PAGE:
Showing posts with label County Cork Mysteries. Show all posts
Showing posts with label County Cork Mysteries. Show all posts

Friday, March 10, 2017

Pear and Ginger Crumble

What, no cake? Well, it's still a dessert. One must be careful of withdrawal symptoms.



I found this recipe in a recent newspaper, and immediately I started tweaking. Hmm, pears and ginger—that sounds promising. Kinda early in the year for juicy fresh pears, but whatever—there are plenty of pears in the market. I like ginger. I have plenty.

The original recipe called for chopped nuts. I'm not wild about nuts, and I didn't like the combination of nuts suggested with the pear and other flavors. Axe the nuts. I swapped in candied ginger, which I do like. Adds an interesting texture to the crumble on top.

The suggested oven setting of 375 degrees seemed a little high—the top gets brown long before the pears get soft. I cut it down to 350 degrees and baked it longer.


Pear-Ginger Crumble

Preheat the oven to 350 degrees. Butter a 9-inch-square baking pan (or any pan which would hold the same amount—a ten-inch round pan would do).

Crumb Topping



1/2 cup flour
1/3 cup granulated sugar
1/3 cup firmly packed light brown sugar
1/4 tsp salt
Pinch of ground nutmeg
5 Tblsp unsalted butter, melted
1/2 cup candied ginger, chopped into 1/4-inch bits

In a bowl, whisk the flour, granulated and brown sugars, salt, and nutmeg to blend them. Add the butter and stir with a fork until the mixture resembles crumbs. Add the diced ginger and toss to combine.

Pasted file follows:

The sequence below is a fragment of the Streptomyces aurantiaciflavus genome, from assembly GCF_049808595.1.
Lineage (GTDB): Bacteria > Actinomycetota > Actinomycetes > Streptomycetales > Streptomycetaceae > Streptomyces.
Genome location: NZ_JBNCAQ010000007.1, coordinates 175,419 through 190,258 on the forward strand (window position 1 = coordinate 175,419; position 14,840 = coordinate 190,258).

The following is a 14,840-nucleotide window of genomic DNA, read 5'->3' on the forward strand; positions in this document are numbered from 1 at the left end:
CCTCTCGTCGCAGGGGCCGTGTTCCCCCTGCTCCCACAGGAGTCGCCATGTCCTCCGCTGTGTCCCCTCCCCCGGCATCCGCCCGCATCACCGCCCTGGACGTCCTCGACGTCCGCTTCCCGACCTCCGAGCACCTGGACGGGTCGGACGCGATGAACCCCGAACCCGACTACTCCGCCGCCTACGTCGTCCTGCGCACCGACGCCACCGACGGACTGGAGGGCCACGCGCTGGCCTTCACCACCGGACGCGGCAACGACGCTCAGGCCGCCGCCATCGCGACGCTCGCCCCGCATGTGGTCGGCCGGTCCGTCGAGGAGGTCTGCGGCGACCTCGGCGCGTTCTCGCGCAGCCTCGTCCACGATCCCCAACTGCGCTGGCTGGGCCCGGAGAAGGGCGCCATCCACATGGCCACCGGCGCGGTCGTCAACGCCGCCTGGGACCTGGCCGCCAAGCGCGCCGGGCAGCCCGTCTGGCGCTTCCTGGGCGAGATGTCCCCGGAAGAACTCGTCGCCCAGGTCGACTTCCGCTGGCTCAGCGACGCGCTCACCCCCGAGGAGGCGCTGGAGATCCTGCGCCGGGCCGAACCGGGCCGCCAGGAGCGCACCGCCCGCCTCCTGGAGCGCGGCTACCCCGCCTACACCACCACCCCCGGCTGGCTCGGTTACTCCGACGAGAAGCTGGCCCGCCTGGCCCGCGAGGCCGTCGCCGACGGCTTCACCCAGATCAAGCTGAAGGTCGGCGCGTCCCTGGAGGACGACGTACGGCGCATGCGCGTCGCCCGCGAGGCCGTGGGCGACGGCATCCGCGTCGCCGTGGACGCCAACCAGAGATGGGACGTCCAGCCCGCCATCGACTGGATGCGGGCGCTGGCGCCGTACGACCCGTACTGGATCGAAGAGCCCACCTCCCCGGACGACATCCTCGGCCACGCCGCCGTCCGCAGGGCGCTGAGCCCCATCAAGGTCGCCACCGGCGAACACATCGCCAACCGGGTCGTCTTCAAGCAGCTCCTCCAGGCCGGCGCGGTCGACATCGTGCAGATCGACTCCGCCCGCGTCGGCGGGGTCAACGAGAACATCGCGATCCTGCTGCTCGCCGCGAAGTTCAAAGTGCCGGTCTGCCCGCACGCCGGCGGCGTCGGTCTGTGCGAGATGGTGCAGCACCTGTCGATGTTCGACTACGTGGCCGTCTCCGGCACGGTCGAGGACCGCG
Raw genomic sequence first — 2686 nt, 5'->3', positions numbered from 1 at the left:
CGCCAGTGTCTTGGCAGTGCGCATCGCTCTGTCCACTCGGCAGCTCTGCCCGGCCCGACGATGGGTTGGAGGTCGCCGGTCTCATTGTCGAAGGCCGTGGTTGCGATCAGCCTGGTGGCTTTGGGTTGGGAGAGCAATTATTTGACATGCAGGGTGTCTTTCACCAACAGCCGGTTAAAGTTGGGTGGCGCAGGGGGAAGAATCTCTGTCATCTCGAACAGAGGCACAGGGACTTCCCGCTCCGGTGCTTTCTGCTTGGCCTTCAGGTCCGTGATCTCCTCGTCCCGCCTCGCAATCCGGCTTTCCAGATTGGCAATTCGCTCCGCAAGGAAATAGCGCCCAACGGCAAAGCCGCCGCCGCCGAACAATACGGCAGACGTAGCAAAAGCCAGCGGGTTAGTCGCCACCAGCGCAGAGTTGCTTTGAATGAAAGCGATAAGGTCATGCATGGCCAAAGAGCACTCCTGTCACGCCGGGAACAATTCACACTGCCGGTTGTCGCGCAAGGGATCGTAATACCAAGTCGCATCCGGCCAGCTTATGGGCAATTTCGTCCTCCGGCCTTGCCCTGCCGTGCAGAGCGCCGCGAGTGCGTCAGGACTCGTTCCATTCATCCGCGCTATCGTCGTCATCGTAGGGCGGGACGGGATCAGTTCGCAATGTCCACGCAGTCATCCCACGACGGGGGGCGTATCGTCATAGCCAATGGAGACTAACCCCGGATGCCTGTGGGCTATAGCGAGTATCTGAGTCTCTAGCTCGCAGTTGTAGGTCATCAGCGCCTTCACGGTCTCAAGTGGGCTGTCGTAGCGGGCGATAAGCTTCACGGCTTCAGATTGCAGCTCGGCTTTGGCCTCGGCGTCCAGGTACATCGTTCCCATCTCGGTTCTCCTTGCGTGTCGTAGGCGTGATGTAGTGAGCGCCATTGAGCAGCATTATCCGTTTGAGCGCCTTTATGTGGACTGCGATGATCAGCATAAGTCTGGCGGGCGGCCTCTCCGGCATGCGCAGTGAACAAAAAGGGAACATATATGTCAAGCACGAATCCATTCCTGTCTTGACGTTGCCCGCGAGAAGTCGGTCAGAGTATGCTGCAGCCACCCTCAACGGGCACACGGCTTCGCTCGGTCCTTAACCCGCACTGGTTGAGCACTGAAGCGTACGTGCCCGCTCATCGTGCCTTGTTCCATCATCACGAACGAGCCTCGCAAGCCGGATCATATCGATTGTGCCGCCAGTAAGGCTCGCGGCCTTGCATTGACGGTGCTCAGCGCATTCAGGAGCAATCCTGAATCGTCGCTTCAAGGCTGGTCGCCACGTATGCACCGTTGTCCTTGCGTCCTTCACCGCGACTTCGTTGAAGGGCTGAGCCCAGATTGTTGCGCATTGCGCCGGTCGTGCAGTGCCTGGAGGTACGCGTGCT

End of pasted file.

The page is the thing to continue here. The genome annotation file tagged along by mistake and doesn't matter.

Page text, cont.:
Pear Filling

6 pears (enough to make about 
five cups of filling), peeled, quartered,
cored and cut into 1/2-inch chunks
1/4 cup orange juice
2 Tblsp lemon juice
2 Tblsp honey
1 Tblsp grated fresh ginger

In a bowl, combine the pears, orange and lemon juices, honey, and ginger and toss. Spoon the mixture into the prepared pan. Sprinkle with the crumbs.




Bake for 50-60 minutes or until the crumbs are golden brown and the pears are tender. Set the pan on a wire rack to cool. Serve warm with ice cream or whipped cream.



Sure and it's not Saint Paddy's day yet, but here at MLK we'll be havin' a guest on the day next week, and my book's comin' out on Tuesday next, so I'd better be offerin' the giveaway to yiz now. Tell me what's your favorite Irish dish in a comment (with your email, más é do thoil é--that'd be "please") and I'll be drawing the name of the lucky winner out of a hat!


"Move over, Agatha Christie: a pub owner in County Cork fancies herself a young Miss Marple... A fine read in the classic style."
Kirkus Reviews

Snow is a rarity in Maura Donovan's small village in County Cork, Ireland, so she wasn't sure what to expect when a major snowstorm rolled in around Sullivan's Pub. But now she's stranded in a bar full of patrons—and a suspected killer in a long-ago murder.